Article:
From the NY Times:
The federal government has significantly expanded undercover operations in recent years, with officers from at least 40 agencies posing as business people, welfare recipients, political protesters and even doctors or ministers to ferret out wrongdoing, records and interviews show. . . . .
At the Internal Revenue Service, dozens of undercover agents chase suspected tax evaders worldwide, by posing as tax preparers or accountants or drug dealers or yacht buyers, court records show. . . .
“Done right, undercover work can be a very effective law enforcement method, but it carries serious risks and should only be undertaken with proper training, supervision and oversight,” said Michael German, a former F.B.I. undercover agent who is a fellow at New York University’s law school. “Ultimately it is government deceitfulness and participation in criminal activity, which is only justifiable when it is used to resolve the most serious crimes.” . . .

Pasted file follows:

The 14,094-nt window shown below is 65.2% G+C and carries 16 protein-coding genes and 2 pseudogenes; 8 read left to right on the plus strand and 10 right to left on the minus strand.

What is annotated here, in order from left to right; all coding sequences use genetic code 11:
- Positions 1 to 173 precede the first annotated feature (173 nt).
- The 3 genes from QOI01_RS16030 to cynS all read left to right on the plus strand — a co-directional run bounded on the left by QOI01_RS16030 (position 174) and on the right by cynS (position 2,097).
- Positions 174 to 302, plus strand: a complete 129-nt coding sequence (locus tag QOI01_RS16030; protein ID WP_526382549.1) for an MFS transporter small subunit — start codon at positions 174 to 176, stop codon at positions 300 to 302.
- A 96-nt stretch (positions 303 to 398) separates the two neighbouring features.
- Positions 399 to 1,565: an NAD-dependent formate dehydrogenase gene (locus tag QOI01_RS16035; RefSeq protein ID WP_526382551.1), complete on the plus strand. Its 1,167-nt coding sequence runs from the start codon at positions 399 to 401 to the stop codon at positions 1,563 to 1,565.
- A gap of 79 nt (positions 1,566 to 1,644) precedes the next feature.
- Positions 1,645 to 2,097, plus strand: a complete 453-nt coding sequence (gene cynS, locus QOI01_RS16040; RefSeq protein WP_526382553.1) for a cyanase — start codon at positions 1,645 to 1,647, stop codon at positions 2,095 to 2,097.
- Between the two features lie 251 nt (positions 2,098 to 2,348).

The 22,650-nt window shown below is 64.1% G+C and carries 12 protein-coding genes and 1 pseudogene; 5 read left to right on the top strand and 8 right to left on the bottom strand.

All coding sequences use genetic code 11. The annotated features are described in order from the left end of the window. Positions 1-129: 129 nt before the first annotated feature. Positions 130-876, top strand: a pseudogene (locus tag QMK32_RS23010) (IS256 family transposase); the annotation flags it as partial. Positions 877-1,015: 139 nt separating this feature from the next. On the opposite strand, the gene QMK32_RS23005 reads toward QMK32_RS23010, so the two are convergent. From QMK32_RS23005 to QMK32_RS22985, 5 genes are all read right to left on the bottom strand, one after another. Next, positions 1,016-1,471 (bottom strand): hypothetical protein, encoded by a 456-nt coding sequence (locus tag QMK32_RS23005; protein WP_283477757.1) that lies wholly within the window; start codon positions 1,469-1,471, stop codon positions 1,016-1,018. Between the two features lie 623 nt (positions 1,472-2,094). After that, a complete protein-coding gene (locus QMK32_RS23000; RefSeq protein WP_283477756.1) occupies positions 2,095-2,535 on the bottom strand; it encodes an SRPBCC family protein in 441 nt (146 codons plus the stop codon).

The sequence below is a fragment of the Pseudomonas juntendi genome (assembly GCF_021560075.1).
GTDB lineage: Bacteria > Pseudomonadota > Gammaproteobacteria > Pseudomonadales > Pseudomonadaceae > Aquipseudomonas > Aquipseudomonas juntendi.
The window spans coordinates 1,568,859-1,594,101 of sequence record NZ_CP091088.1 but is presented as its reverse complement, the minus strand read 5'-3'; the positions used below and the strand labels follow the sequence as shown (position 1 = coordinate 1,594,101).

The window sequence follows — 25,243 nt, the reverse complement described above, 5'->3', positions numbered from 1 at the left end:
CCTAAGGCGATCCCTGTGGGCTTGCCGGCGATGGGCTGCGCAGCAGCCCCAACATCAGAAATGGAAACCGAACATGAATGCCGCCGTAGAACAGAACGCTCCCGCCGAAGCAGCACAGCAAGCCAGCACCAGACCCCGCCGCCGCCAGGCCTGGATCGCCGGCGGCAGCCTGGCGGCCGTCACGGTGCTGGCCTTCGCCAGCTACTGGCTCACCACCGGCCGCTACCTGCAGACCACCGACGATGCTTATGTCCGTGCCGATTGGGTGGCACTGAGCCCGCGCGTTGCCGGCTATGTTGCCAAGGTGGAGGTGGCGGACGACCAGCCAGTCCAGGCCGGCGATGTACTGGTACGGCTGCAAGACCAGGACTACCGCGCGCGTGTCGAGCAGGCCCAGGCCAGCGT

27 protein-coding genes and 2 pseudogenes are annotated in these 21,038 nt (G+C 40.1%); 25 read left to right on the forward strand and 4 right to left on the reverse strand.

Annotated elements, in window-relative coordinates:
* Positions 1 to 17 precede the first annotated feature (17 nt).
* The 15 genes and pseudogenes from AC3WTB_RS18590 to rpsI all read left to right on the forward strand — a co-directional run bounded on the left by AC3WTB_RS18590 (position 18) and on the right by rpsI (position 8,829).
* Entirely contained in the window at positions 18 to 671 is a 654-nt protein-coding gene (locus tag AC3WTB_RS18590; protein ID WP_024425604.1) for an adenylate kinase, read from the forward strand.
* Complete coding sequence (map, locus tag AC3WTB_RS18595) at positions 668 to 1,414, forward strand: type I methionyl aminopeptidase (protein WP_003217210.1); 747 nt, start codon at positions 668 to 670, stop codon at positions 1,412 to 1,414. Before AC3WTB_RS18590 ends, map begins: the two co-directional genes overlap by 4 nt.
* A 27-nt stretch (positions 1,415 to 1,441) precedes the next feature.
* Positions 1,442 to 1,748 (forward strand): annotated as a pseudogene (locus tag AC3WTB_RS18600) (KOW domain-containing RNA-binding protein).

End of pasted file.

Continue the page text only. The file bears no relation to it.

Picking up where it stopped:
But many operations are not linked to terrorism. . . .
Labels: Police, Police State in US